The Middle East Media Research Institute (MEMRI), translated the show and posted the clip on Twitter.
The teacher leads 10 kids who are dressed in conservative or military attire, in a rousing song about their fathers being willing to die in battle.
When she talks about the missiles, she says, “Come here for a moment children, have a look. Look at these military vehicles which are being used to defend our beloved country Iran. ‘Oh, how wonderful! Children, take a look’.”
As the children gaze on, the teacher asks, “This is called ‘anti-aircraft,’ and what does that mean?” Then she continues, “It means that if the airplanes of the enemy are flying in the sky, the anti-aircraft will not let them enter or infiltrate our beloved Iran.”
The children all wear badges bearing the image of Iran’s Supreme Leader Ayatollah Ali Khamenei pinned to their chests.
The children’s show even has a song about the Islamic Revolution. “My dad is a military man, a man of the Revolution,” the children sing about the 1979 overthrow of the Shah of Iran, which turned their country into a theocracy, and began stripping their parents of their rights.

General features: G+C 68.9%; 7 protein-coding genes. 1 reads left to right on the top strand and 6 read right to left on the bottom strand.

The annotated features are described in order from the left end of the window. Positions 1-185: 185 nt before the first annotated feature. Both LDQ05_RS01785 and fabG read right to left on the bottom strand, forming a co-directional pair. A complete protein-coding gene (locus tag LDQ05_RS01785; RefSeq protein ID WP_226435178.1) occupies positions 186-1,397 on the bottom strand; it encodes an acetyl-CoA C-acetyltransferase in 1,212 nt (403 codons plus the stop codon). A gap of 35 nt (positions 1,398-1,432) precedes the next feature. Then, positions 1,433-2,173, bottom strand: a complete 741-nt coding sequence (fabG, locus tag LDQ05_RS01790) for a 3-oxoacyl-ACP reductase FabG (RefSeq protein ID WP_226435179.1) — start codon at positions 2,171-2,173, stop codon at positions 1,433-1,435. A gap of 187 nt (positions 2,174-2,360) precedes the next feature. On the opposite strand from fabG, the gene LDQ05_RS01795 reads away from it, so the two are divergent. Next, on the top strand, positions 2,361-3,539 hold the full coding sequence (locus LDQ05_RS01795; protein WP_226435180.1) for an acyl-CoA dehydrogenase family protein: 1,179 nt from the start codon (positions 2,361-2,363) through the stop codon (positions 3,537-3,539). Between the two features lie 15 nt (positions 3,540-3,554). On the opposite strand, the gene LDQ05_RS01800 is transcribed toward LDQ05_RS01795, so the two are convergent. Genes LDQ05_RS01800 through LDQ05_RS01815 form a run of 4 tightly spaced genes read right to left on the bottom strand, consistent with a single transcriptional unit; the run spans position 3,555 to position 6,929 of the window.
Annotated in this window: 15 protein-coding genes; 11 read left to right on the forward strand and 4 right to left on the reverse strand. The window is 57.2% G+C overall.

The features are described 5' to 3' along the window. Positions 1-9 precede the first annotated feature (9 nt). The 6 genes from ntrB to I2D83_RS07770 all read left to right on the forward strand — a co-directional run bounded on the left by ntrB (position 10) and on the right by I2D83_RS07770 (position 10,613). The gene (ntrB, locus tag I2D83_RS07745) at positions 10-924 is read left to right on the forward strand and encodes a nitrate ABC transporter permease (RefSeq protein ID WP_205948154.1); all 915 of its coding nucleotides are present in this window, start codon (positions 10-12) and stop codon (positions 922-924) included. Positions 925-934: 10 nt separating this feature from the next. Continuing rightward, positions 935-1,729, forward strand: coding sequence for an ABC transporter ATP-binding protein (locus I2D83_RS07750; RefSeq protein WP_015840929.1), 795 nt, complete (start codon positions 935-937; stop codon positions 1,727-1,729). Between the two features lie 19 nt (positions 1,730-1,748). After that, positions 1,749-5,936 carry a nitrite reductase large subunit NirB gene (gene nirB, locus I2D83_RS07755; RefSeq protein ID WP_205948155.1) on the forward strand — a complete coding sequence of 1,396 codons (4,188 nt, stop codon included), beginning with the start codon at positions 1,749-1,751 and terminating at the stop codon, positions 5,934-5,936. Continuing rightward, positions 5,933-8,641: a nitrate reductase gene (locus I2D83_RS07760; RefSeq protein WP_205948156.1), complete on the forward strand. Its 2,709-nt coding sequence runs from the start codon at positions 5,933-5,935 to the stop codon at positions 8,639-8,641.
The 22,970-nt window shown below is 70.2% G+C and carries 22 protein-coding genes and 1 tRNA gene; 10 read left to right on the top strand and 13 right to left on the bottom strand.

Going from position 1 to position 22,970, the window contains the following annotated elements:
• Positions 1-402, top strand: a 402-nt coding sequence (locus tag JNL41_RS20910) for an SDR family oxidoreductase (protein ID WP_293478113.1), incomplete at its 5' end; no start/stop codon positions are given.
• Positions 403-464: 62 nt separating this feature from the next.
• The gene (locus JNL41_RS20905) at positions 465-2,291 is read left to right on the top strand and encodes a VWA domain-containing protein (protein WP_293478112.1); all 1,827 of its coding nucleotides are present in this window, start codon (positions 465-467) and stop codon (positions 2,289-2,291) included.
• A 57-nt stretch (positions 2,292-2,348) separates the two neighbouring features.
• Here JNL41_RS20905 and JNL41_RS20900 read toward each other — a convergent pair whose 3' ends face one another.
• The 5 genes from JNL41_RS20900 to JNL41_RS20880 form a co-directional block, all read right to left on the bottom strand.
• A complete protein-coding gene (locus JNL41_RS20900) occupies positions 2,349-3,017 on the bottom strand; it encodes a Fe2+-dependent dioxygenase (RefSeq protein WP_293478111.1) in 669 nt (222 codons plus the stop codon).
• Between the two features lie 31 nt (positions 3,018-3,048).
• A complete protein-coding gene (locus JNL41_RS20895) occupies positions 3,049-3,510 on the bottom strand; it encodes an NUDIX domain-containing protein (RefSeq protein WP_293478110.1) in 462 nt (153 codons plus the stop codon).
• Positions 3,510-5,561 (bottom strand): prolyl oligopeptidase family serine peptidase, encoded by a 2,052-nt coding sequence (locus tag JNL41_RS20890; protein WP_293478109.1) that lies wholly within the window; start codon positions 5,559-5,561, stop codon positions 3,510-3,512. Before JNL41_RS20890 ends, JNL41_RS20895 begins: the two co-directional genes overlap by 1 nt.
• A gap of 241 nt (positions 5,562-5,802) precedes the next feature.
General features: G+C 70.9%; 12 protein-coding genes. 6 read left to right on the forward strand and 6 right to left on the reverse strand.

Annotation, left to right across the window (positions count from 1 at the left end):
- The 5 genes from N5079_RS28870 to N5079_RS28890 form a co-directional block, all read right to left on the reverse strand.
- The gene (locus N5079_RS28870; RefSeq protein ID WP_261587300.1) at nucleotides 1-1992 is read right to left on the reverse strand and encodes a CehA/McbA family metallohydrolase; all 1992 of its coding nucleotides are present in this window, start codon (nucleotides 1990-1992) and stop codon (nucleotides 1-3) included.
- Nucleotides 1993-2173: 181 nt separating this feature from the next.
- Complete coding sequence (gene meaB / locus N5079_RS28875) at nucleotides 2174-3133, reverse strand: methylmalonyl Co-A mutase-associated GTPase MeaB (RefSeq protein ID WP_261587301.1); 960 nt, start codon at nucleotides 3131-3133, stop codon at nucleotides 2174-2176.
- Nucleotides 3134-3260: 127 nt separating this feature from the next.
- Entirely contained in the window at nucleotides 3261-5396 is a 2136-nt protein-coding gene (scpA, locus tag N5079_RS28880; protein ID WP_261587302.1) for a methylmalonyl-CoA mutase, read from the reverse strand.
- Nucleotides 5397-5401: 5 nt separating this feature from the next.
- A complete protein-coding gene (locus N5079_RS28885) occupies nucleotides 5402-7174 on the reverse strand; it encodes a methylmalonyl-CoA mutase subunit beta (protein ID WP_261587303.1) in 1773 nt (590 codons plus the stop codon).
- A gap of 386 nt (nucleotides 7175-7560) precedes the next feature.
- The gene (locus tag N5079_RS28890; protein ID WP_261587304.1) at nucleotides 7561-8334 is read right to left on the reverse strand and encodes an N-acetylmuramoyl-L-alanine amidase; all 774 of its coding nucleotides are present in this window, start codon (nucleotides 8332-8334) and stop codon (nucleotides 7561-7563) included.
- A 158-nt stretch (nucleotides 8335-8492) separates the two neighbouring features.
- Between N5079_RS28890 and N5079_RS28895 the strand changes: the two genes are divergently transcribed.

However, their Dads are more likely to have been born after the revolution — and today, most Iranians hate the Islamic Revolution and what the Islamic Republic System has done to their country. Only a few people benefit from living in Iran: Fundamentalists, the families of men working for theIslamic Revolutionary Guards, the Islamic clergy, and those who pretend to be on the Government’s side.
Meanwhile, Iran’s currency has plummeted, democracy and freedom of speech is repressed, unemployment and underemployment of the youth continues to increase, meritocracy has been replaced with having connections, and Iran has big corruption, embezzlement, and mismanagement issues.
The children may sing, “My dad fights our shameless enemies through defense and jihad – bravo! He nurtures Iran – bravo! Helping people is his motto – bravo! God helps him – bravo!”, but the majority of Iranians are violently opposed to their country’s involvement in Syria, both in terms of manpower and the millions of dollars that have been spent there, instead of being used to solve the economic crisis at home.
”My dad hopes to be a role model and sacrifice himself in the path of God. My dad’s role models are the martyrs.”
Regarding the major protests and uprising that have been plaguing Iran, it’s more likely that the children’s dad’s role models are in the ranks of the Iranian Resistance.